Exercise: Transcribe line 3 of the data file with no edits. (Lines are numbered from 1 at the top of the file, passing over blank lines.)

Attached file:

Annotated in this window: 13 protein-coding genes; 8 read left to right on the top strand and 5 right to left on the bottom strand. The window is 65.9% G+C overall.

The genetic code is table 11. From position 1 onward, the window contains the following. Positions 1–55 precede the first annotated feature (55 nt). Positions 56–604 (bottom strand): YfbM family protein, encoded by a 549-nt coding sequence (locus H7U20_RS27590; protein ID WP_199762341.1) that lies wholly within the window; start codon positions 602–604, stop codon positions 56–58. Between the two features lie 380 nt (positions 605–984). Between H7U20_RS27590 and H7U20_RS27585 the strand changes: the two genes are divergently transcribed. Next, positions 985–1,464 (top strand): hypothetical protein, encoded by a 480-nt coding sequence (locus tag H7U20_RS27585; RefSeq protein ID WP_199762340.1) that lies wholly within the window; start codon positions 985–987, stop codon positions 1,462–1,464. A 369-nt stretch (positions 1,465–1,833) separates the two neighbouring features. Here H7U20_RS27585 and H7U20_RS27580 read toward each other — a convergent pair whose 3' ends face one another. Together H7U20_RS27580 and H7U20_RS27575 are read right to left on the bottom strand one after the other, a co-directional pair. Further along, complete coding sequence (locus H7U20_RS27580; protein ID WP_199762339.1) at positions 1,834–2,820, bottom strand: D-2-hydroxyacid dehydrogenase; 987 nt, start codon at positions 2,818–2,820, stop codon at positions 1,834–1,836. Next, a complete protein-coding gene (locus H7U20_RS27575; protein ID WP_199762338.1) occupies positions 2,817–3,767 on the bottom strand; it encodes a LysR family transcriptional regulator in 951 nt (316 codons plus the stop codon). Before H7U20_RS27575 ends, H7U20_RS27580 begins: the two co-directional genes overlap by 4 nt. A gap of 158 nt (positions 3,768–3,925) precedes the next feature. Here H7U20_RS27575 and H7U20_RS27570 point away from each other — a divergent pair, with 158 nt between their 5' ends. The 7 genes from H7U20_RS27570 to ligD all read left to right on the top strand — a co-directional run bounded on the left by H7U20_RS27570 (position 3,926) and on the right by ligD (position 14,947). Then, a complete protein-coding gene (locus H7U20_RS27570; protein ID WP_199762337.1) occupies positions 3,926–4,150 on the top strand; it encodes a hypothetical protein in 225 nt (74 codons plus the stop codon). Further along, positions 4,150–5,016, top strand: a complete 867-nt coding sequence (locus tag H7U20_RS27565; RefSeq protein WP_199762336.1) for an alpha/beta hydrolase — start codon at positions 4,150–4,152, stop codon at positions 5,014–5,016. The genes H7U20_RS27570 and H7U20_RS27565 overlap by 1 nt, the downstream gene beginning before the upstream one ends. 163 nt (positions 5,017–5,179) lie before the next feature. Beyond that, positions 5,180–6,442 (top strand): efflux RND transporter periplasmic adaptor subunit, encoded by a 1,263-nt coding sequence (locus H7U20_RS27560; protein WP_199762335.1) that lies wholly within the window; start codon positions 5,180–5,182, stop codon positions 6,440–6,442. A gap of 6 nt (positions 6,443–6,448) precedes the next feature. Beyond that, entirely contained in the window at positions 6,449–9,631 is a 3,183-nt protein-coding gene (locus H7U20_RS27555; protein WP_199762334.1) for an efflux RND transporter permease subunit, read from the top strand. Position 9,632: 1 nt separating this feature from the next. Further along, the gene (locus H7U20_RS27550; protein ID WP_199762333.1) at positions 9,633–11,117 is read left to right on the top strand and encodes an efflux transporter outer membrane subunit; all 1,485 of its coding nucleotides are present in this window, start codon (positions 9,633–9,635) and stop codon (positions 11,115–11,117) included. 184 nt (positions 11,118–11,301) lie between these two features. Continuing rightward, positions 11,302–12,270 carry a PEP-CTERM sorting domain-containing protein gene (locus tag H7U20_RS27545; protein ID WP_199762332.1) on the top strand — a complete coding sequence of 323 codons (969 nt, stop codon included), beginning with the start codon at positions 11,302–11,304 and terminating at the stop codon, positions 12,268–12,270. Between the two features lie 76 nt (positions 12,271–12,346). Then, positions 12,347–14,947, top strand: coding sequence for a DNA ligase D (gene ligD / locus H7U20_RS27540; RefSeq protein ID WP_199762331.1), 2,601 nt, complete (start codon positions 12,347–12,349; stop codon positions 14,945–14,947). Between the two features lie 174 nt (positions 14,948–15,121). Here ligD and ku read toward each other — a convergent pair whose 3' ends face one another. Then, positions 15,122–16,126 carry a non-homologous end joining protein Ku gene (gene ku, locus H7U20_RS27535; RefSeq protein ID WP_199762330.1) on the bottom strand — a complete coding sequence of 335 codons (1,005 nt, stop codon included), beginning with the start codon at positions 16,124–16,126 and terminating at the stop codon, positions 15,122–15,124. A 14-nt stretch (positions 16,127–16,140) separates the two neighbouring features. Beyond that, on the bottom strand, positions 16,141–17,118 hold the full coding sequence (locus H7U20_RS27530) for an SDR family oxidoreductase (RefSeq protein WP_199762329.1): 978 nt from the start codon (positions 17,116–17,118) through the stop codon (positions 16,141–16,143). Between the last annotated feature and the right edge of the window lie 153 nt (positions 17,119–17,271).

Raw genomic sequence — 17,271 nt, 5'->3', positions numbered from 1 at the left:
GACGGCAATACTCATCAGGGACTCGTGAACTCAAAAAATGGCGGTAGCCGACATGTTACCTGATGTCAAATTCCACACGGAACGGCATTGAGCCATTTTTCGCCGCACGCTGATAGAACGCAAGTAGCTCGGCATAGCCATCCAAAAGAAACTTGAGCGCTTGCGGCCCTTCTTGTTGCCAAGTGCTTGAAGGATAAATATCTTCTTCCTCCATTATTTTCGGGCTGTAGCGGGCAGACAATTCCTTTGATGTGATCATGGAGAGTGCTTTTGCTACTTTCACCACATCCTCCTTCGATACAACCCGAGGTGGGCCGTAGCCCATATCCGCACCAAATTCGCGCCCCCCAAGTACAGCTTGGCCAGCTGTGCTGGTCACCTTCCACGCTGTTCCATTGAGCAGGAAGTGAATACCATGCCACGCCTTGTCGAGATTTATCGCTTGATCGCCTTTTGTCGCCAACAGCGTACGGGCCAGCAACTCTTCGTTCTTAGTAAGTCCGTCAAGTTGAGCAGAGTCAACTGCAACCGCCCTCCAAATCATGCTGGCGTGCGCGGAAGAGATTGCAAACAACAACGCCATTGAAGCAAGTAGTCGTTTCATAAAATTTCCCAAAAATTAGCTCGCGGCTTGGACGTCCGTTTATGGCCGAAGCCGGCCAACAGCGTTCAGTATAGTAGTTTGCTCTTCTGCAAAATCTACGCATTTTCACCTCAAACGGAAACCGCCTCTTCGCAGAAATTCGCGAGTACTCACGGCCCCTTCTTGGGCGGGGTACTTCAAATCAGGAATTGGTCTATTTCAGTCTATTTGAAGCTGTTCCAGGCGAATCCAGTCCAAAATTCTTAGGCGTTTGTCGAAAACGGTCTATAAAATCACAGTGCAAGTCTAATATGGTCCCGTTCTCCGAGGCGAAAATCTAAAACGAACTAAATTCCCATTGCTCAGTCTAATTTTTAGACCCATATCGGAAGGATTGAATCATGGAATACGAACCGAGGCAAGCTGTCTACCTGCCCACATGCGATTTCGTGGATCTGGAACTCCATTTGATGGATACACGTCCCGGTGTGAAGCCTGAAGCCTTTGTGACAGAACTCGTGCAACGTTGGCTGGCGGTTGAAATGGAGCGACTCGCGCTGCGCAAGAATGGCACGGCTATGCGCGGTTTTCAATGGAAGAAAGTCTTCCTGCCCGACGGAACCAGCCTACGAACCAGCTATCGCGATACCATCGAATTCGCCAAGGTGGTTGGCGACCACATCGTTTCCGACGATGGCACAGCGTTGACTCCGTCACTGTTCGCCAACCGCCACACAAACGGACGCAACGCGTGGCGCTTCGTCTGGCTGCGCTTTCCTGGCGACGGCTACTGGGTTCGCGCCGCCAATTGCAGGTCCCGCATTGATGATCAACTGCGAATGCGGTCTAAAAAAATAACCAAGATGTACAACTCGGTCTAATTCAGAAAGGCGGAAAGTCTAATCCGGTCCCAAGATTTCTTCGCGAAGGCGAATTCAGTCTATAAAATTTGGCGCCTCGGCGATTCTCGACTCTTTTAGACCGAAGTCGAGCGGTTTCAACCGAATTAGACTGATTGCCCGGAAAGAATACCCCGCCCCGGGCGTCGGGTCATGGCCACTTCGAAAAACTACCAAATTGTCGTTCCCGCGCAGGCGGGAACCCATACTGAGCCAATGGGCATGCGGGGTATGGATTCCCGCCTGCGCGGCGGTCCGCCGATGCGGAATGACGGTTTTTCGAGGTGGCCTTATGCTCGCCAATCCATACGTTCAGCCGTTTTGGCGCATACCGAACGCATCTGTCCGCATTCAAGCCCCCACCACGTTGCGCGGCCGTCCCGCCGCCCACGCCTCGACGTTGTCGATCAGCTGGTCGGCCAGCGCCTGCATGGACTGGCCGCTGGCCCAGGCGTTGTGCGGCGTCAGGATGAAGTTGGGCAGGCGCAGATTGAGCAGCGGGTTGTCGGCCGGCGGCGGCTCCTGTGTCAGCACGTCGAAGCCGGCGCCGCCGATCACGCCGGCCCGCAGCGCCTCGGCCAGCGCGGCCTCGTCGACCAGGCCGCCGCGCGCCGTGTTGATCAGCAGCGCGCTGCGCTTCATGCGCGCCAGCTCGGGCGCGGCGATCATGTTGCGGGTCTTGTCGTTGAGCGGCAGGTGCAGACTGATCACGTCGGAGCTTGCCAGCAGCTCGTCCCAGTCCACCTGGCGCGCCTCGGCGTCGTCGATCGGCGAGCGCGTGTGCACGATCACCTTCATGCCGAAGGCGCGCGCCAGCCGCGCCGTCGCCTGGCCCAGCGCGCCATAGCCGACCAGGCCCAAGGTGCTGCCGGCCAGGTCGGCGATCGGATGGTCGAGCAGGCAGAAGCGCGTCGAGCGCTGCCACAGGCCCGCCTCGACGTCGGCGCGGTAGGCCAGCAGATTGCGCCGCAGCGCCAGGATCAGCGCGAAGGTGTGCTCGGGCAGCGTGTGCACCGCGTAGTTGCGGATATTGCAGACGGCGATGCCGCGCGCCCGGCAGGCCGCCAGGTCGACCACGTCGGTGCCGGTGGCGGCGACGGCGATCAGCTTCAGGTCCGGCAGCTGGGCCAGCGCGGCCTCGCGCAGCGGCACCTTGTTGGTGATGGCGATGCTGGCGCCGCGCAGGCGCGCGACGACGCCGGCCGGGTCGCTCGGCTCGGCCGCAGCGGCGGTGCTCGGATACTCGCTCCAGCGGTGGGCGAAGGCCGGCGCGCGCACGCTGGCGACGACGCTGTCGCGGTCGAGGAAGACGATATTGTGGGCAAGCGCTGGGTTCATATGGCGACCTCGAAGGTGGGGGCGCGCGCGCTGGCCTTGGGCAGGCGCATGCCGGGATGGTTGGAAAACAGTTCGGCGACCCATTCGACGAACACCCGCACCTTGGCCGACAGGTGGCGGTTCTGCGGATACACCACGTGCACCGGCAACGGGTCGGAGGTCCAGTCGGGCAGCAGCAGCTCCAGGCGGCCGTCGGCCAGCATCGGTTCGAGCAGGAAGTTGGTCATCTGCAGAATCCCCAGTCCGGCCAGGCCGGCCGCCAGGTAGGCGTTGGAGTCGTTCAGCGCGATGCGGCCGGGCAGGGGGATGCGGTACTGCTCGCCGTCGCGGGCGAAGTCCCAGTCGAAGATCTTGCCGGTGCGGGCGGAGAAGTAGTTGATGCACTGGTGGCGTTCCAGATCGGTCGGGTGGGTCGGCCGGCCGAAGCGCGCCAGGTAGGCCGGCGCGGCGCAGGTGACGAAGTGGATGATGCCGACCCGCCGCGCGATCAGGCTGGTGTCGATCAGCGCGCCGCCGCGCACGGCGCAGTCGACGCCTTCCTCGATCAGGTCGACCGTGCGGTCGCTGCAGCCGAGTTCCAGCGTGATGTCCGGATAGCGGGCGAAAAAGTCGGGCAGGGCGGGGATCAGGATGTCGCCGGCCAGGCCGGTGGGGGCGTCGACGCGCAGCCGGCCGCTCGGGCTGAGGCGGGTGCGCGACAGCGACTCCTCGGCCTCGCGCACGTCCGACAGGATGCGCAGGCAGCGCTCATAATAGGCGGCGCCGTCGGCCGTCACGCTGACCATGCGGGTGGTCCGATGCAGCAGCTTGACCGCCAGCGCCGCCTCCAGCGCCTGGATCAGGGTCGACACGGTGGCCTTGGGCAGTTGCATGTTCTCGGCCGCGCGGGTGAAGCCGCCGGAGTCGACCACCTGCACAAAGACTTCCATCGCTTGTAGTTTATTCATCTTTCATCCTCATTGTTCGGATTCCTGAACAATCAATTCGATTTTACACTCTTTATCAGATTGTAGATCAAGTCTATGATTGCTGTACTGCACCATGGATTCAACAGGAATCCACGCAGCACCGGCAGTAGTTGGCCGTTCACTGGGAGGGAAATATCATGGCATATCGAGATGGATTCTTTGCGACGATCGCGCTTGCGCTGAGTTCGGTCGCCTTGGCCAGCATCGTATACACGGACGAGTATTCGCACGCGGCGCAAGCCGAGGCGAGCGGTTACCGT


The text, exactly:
Raw genomic sequence — 17,271 nt, 5'->3', positions numbered from 1 at the left: